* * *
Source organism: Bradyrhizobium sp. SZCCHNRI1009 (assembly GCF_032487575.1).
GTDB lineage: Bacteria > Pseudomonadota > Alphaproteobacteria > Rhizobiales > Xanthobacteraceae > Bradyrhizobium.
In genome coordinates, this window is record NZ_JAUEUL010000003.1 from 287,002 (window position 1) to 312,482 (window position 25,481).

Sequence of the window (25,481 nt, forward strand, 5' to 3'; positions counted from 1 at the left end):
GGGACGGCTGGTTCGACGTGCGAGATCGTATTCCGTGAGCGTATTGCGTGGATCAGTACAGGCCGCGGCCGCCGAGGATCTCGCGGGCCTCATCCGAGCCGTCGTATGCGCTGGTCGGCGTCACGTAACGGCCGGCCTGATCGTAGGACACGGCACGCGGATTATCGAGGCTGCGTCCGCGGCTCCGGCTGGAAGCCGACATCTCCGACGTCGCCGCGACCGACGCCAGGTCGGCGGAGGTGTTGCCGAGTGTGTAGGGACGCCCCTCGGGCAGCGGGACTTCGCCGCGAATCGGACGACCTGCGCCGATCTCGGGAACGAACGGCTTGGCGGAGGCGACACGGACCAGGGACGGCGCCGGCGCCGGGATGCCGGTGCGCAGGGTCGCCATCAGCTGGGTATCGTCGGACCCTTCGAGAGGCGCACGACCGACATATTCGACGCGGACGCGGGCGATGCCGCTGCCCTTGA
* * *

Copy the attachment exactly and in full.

Source organism: Bradyrhizobium sp. SZCCHNRI1009 (assembly GCF_032487575.1).
GTDB lineage: Bacteria > Pseudomonadota > Alphaproteobacteria > Rhizobiales > Xanthobacteraceae > Bradyrhizobium.
In genome coordinates, this window is record NZ_JAUEUL010000003.1 from 287,002 (window position 1) to 312,482 (window position 25,481).

Sequence of the window (25,481 nt, forward strand, 5' to 3'; positions counted from 1 at the left end):
GGGACGGCTGGTTCGACGTGCGAGATCGTATTCCGTGAGCGTATTGCGTGGATCAGTACAGGCCGCGGCCGCCGAGGATCTCGCGGGCCTCATCCGAGCCGTCGTATGCGCTGGTCGGCGTCACGTAACGGCCGGCCTGATCGTAGGACACGGCACGCGGATTATCGAGGCTGCGTCCGCGGCTCCGGCTGGAAGCCGACATCTCCGACGTCGCCGCGACCGACGCCAGGTCGGCGGAGGTGTTGCCGAGTGTGTAGGGACGCCCCTCGGGCAGCGGGACTTCGCCGCGAATCGGACGACCTGCGCCGATCTCGGGAACGAACGGCTTGGCGGAGGCGACACGGACCAGGGACGGCGCCGGCGCCGGGATGCCGGTGCGCAGGGTCGCCATCAGCTGGGTATCGTCGGACCCTTCGAGAGGCGCACGACCGACATATTCGACGCGGACGCGGGCGATGCCGCTGCCCTTGA